Passenger-only ferry plan temporarily stalled
June 10, 2008 · Updated 4:23 PM
KINGSTON The Port of Kingston is hoping to get into the passenger-only ferry business as fast as possible. Funding in the way of a $3.5 million Ferry Boat Discretionary Program grant has been approved and a business plan has been sent to the governor. Port commissioners are now looking at several potential obstacles.
The federal grant is tied to the State Route 520 bridge becoming a tolled viaduct, which the state has until Sept. 30, 2009, to begin doing, said port Manager Mike Bookey. At the state level, the sale of the Chinook and Snohomish ferry boats will benefit either a public transportation district or a county ferry district, but not a port system. State Rep. Christine Rolfes (D-Bainbridge Island) is working on House Bill 2730 which will allow port districts to receive funds from the sales as well.
"It's very complicated at the moment on the federal level," Bookey said.
"House Bill 2730, that would really help the port move along if it passes," said Port Commissioner Pete DeBoer. "It puts us in the loop for funding. But that bill is ongoing, it was read into the committee Jan. 21. Mike Bookey and (Commissioner) Tom Coultas went down and testified when the bill was heard. Things are popping here."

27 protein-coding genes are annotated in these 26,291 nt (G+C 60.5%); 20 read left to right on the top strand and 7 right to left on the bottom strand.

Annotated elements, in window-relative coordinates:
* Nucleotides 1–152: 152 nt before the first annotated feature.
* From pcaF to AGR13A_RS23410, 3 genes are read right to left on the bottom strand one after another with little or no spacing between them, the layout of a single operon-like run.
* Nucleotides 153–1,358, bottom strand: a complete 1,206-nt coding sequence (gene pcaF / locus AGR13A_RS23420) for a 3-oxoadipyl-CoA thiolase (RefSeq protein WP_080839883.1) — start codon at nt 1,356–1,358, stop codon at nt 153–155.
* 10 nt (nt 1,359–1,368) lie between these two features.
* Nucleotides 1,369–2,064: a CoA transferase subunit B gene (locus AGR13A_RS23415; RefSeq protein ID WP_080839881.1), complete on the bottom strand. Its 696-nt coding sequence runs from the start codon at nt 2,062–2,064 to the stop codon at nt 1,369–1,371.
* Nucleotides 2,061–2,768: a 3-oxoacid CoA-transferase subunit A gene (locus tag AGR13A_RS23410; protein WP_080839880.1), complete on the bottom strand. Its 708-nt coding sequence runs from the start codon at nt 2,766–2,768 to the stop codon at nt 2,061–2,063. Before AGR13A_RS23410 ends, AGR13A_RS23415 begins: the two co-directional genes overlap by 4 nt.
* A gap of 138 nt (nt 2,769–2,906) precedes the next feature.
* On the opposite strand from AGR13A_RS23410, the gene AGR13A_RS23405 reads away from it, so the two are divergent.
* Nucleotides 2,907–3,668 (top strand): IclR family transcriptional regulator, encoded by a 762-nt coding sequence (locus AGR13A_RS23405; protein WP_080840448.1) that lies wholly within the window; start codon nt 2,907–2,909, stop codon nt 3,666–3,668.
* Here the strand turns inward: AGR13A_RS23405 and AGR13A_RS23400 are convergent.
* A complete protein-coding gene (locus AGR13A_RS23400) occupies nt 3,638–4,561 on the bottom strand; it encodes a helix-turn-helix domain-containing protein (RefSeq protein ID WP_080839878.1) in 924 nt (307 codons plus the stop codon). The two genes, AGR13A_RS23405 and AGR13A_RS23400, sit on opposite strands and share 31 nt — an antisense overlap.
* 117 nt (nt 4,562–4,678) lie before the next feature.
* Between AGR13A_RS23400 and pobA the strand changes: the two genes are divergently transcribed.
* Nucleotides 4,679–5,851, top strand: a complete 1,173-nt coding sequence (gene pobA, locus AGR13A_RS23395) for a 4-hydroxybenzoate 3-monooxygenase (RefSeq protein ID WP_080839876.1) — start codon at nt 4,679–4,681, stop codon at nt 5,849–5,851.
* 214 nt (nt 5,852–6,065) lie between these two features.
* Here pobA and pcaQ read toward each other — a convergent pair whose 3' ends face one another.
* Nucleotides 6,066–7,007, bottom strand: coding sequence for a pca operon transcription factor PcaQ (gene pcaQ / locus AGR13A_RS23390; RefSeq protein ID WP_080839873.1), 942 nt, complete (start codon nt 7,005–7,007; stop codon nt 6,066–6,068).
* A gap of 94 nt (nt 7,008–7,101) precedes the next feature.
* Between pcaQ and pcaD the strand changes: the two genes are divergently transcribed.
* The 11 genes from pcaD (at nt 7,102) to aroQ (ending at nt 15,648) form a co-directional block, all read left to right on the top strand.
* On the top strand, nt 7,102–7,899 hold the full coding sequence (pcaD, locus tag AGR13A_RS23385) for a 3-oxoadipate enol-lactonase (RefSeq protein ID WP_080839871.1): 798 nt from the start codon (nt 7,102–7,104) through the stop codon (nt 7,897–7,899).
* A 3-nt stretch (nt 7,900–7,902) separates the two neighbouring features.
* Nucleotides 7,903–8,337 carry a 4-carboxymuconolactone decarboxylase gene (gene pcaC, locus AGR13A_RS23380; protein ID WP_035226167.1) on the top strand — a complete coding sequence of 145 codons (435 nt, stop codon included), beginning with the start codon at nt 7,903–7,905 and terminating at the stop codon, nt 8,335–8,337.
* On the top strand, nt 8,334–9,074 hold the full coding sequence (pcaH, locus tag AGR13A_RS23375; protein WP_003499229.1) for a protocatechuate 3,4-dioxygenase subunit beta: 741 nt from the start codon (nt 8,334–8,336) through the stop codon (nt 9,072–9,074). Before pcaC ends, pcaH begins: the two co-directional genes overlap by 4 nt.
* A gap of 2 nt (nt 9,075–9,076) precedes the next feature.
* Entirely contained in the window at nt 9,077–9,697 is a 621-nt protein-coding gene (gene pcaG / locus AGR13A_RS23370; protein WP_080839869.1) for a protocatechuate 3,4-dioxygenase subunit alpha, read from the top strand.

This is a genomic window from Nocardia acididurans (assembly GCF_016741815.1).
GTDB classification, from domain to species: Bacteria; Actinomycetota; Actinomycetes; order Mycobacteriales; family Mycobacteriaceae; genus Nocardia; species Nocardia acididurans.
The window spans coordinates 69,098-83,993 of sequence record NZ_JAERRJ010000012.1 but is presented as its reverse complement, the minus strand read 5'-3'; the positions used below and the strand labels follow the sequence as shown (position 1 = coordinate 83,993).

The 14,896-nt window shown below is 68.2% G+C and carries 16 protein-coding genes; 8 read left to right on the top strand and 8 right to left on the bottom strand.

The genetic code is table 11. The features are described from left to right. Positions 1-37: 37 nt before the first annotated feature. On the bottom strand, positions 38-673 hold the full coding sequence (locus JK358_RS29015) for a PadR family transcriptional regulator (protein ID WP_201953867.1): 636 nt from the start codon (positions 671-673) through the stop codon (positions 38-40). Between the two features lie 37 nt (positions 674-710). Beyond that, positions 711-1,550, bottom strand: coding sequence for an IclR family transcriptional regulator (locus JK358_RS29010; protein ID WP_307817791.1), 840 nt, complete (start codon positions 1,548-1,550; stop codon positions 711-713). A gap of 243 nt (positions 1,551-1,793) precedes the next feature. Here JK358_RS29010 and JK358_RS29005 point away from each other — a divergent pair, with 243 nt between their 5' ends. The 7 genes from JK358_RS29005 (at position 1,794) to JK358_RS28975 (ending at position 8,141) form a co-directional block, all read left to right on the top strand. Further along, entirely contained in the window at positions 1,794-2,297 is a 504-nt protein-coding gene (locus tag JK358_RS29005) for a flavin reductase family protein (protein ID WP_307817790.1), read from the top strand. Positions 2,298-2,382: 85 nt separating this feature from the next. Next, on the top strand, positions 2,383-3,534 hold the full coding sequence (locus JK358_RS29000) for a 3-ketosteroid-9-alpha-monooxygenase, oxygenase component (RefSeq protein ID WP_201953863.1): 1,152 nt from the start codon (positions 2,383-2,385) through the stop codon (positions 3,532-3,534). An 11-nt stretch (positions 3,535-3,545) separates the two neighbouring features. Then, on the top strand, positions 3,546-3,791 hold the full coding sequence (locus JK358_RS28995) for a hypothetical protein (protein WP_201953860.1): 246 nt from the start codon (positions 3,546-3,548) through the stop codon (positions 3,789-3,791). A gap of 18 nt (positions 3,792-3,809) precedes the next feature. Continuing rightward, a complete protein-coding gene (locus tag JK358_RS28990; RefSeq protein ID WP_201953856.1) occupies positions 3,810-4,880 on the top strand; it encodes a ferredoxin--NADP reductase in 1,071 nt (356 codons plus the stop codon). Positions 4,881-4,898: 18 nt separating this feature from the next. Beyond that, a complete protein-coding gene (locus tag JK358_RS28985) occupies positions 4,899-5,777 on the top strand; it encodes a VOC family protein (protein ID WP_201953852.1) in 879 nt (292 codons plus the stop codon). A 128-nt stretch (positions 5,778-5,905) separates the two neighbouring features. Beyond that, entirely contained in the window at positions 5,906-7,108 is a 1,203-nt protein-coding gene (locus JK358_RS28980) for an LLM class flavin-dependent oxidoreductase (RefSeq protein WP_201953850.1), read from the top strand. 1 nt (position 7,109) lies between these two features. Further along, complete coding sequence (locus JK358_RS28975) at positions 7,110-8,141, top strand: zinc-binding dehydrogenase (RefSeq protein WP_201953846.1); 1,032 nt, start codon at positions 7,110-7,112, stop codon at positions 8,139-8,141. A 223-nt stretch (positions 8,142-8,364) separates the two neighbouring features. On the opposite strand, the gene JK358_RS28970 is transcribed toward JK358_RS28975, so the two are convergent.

Bookey, along with the port commissioners, organized a business plan for a passenger-only ferry and sent it to Gov. Christine Gregoire last fall. They received preliminary feedback and several sections need to be rewritten, he said. The port has worked with the Aqua Express, Kitsap Transit and the Kingston Express Association (KEA) in the past to gain information about having a route. All three have either had a Kingston to Seattle route or attempted to get one going.
The POK has also made headway on the small boat storage facility it plans to construct on the A dock in the marina. The port has signed a contract, and is waiting for Caicos Corporation to sign its portion of the document before designs for the facility can get under way, Bookey said. After that, the port must resubmit its permits, which require the designs, and getting them approved could take about three months.
"We sent the contract up to the builders," DeBoer said. "We're getting really close to that, the commissioners all agreed on the scope and price. Once we get the final drawings done, the county's ready for us to come in for the permits. Once that happens, it will take about one month to build."
Beyond the small boat facility, the port has also examined the possibility of an amphitheater at Mike Wallace Memorial Park. DeBoer said Bookey is working on producing three different architect designs and the port is hoping for a concept drawing soon.